Under the FDA rule, packages of irradiated lettuce and spinachlike other irradiated food productswill have to bear the radura logo and one of two statements: “treated with radiation” or “treated by irradiation.” Aug 21, 2008 (CIDRAP News) The Food and Drug Administration (FDA) today approved the use of irradiation to kill pathogens in fresh spinach and iceberg lettuce, which were linked to Escherichia coli O157:H7 outbreaks that sickened hundreds of people in the fall of 2006. Iceberg lettuce and spinach now join meat, poultry, molluscan shellfish, and dried spices on the list of foods that can be irradiated for safety in the United States, said FDA spokesman Sebastian Cianci. The FDA action does not include other varieties of lettuce. The approval was sought by the Grocery Manufacturers Association (GMA), formerly the National Food Processors Association, Cianci told CIDRAP News. Back in 2000, the group had petitioned for approval of irradiation for a wide range of foods, including raw vegetables and fruits. In December 2007, the GMA asked the FDA for a “partial response” covering just iceberg lettuce and spinach, Cianci said. Prepublication copy of the FDA’s Federal Register announcementhttp://www.fda.gov/OHRMS/DOCKETS/98fr/FDA-1999-F-2405-nfr.pdf See also: He said the FDA previously approved irradiation of lettuce, spinach, and some other commodities to kill insects and reduce spoilage, which involved doses lower than those used to kill microbes. He was unsure about to what extent irradiation has been used to kill insects in produce, if at all. “Irradiation is effective in reducing levels of potentially dangerous pathogens such as Salmonella and E coli and will provide an additional tool that may be helpful to protect the public from microbial hazards,” Cianci said. Jan 12, 2007, CIDRAP News story “FDA finds Taco John’s E coli strain on California farms” According to an Associated Press (AP) report published today, the FDA concluded that this dose of radiation does not sterilize lettuce or spinach but is enough to “dramatically” reduce levels of E coli, Salmonella, and Listeria without impairing the safety or nutritional value of the foods. The intent is to allow irradiation both to eliminate pathogens and to extend shelf life, according to the FDA’s new rule, to be published tomorrow in the Federal Register but posted online today. The rule takes effect tomorrow. “This final rule will permit the irradiation of fresh iceberg lettuce and fresh spinach to a maximum absorbed dose of 4.0 kGy [kiloGray], which is effective in reducing microbial pathogens that have been associated with these crops in the past,” the FDA said in an e-mailed announcement. “This is not to take the place of other controls; it’s an additional pathogen-reduction method,” Cianci said. “This isn’t going to eliminate the need to wash the product. The FDA continues to recommend that consumers thoroughly wash produce uinder running water before they eat it,” said Cianci. “Pre-washed bagged produce can be used without further washing,” but not all bagged produce is pre-washed, he added. The FDA is still pondering allowing the irradiation of other kinds of produce. Cianci couldn’t predict how soon any additional approvals might come. Fresh bagged spinach grown in California was blamed for an E coli outbreak in the early fall of 2006 that involved 204 cases and three deaths. Later that fall, shredded lettuce from Taco John’s restaurants was implicated in two E coli outbreaks, one in Minnesota and Iowa and the other in several northeastern states.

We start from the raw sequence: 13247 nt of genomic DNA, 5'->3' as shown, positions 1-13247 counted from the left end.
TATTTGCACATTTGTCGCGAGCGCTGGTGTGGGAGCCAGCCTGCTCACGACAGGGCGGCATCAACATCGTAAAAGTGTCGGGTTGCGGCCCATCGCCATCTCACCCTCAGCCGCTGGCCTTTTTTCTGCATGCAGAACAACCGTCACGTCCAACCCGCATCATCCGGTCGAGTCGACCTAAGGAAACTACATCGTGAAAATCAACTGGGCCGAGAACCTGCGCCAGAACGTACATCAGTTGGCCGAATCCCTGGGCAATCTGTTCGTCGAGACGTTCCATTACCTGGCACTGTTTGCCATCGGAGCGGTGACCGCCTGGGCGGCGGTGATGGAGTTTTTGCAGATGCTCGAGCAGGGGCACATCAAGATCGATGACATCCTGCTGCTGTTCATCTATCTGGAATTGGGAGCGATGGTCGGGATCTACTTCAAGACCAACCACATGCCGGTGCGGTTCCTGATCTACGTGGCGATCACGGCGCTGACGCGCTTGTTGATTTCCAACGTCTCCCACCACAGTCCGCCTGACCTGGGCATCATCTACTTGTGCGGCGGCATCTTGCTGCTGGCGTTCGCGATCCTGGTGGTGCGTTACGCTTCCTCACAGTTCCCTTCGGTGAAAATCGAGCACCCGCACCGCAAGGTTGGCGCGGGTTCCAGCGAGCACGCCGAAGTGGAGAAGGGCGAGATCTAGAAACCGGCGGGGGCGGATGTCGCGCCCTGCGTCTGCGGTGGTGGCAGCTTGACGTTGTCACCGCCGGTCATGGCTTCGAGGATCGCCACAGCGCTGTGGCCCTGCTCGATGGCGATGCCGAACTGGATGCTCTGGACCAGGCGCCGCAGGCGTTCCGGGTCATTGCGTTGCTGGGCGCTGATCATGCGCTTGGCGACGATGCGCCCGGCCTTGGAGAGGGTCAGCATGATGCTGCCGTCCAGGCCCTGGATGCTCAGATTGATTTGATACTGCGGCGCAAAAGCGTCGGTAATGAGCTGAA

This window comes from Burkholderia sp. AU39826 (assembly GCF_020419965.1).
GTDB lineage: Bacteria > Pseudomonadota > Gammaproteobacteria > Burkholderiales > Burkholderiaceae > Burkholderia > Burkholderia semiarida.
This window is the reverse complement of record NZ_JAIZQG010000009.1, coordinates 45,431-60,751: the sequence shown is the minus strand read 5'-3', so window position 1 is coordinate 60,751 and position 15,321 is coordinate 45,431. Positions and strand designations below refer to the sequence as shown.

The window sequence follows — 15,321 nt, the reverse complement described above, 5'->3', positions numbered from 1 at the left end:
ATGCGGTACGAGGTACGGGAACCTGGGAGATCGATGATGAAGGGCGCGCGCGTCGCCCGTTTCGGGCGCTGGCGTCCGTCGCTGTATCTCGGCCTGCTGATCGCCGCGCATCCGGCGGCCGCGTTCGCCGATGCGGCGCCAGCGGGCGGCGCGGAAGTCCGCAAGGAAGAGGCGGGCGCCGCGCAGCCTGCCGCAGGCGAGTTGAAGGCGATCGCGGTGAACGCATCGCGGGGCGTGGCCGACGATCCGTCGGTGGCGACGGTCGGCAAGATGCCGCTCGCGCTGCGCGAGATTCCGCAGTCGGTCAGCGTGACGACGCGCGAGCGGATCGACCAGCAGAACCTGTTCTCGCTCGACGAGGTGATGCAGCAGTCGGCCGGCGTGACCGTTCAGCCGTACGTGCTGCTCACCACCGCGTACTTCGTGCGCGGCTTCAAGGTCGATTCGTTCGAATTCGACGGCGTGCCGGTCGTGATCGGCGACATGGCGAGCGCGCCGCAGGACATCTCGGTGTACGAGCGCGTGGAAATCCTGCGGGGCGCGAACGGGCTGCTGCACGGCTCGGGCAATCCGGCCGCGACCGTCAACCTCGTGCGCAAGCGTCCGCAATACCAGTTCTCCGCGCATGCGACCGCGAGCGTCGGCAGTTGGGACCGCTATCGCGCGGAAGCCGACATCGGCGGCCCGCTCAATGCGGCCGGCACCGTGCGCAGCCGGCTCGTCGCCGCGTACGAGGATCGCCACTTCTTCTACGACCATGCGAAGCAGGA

The British Esports Association has published an age guide for esports and a document outlining the benefits of esports.Both documents are to provide education to parents and help break the stigma that arguably continues to surround video gaming and competitive esports in the United Kingdom. The not-for-profit organisation’s first guide looks at a comprehensive number of games and outlines the PEGI rating as well as providing brief comment. For games which do not have a PEGI age rating, British Esports suggests a suitable age. It breaks the world of esports down into different categories, and also includes mobile titles that youngsters may opt to play. It covers games from 3+ all the way up to 18+ FPS titles.In addition, British Esports has designed an infographic showing the benefits of video games and esports. It touches on cognitive and social benefits as well as outlining skills that children can gain from playing video games with others, as part of a balanced and healthy lifestyle. The new resources are available on the British Esports Association website, here.Matt Hancock, Minister for Digital, said: “The video games industry continues to grow as a major economic and cultural force critical to Britain’s prosperity in the twenty-first century. Bringing the thrill of esports into the mix only adds to this fantastic success story. I’m looking forward to seeing the growing UK esports scene flourish as part of this global phenomenon.”British Esports Association chair Andy Payne OBE commented: “The British Esports Association is all about grassroots and strongly believes that starting from the bottom up is key. We want to send a positive message out to parents and the general public that esports has many benefits, and is a positive activity for children when done in moderation.”Esports Insider says: More positive work from the British Esports Association. It’s vitally important for the UK to continue to develop its esports from the grassroots, and that starts with education. As aforementioned, there’s still stigma around video gaming and that’s arguably the reason the UK hasn’t produced the talent of Scandinavia and the likes.